Battling malaria drug resistance along the Thai-Cambodian border
The project started in 2009 and one year later has achieved a number of key milestones.
Mosquito net coverage
The project has procured and distributed more than half a million long-lasting insecticide-treated mosquito nets. These high-quality bednets are designed to be effective, without further treatment, for up to five years. In zone 1, more than 260 000 have been distributed and this means every person in the zone is able to sleep under a mosquito net each night. This represents a ratio of one net for every two people. In zone 2, where 320 000 nets have been distributed, 100% coverage has also been achieved in the high-risk villages. A further 200 000 existing nets have also been retreated with insecticide. A follow-up assessment in Cambodia found that 70% of the nets were being regularly used. In Thailand, 100% coverage was achieved in all endemic villages, and 73% of recipients were regularly using them. On-going education in the target villages is expected to gradually increase the usage rate, but this level of use is believed to have a significant impact on the spread of malaria.
Ban on artemisinin-based single drug treatments introduced
The Cambodian Department of Drugs and Food, with support of the Minister of Health, issued a ban on artemisinin-based single-drug treatments (monotherapies) on 23 March 2009. All private pharmacies, shops and outlets dispensing drugs in Pailin province have been registered and are regularly inspected. Workshops have been held with drug outlet operators to raise awareness of the ban and the problems associated with monotherapies, among other issues. The response has been good with vendors voluntarily co-operating.
Anti-counterfeit drug police trained
Through the project 250 “justice police” have been trained to enforce the law against counterfeit drugs and the newly-introduced ban on the sale of monotherapies. These special police conduct regular systematic inspections of pharmacies and other outlets. There are also field and laboratory checks of drugs for authenticity. Combined with this, through the project, the Cambodian Government has worked with private operators to try to ensure that they are trained to use reliable diagnosis techniques and dispense only recommended drugs.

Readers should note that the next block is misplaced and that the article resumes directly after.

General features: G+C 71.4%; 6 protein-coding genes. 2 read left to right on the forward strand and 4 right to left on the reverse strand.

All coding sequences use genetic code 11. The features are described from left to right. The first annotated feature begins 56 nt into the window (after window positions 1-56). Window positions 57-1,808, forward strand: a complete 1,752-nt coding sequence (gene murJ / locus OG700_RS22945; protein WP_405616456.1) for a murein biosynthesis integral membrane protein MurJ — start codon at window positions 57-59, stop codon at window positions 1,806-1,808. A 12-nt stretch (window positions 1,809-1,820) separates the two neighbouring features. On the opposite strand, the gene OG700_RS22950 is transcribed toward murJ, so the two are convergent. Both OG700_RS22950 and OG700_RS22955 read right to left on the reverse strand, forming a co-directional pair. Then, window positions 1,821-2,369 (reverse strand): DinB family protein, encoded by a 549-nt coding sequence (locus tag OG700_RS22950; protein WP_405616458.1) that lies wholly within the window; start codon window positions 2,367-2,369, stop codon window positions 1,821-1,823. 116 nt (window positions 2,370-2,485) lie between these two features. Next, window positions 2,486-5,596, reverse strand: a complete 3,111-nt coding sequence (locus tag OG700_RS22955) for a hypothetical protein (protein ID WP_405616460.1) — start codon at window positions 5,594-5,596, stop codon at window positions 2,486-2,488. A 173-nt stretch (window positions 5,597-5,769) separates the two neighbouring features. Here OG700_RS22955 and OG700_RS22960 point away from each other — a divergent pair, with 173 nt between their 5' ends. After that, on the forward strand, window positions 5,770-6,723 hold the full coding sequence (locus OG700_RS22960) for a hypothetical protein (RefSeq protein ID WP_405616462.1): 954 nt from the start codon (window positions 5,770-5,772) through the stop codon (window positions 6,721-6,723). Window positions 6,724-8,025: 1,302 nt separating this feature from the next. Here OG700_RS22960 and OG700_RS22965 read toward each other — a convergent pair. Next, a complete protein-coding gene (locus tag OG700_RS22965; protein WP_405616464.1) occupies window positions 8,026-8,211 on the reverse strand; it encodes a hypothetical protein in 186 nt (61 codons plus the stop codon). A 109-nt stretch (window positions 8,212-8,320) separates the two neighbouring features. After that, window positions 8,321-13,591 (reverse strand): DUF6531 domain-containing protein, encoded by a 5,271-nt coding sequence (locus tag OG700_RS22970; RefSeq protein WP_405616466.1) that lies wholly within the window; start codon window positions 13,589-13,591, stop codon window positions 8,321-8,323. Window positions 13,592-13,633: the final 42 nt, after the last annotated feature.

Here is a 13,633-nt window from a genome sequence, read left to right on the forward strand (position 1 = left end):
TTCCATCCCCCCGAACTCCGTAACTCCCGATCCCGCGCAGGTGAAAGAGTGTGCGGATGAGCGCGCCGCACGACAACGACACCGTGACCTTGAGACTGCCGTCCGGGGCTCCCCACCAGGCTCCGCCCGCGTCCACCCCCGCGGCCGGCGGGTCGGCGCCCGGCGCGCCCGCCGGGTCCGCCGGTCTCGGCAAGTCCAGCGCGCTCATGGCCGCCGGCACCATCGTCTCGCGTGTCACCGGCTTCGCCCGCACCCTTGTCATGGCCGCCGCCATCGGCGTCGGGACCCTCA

Reliable village-based diagnosis and treatment services established
All villages in zone 1 and all high-risk villages in zone 2 now have free early diagnosis and treatment services provided by fully trained and equipped village malaria workers. Each of the high-risk villages in both Cambodia and Thailand has two village malaria workers to ensure the services are available when needed. Previously, many villagers bought malaria drugs in the market, without any proper diagnosis. About 2 900 volunteer village malaria workers have been trained in Cambodia and 326 in Thailand. By making these services available for free in the village, the project is helping move malaria treatment from the private to the public sector, where only recommended drugs are dispensed.
Awareness campaigns conducted
Intensive community-based education programmes have been conducted throughout zones 1 and 2, raising awareness about reliable prevention practices like the use of mosquito nets, the dangers of fake drugs, and how to access reliable treatment. This has been provided through more than 3 000 village malaria workers who have been trained to educate their community. Education materials like posters, brochures, billboards have been produced in both Thai and Khmer, with the Khmer materials available on both sides of the border.
National Task Forces have been established in Thailand and Cambodia, and an International Task Force - comprising malaria experts and the chairs of the national task forces - has been set up to provide technical oversight and monitoring of the project. Two meetings of the International Task Force have been held, the first in Phnom Penh and the second in Hanoi in February 2010.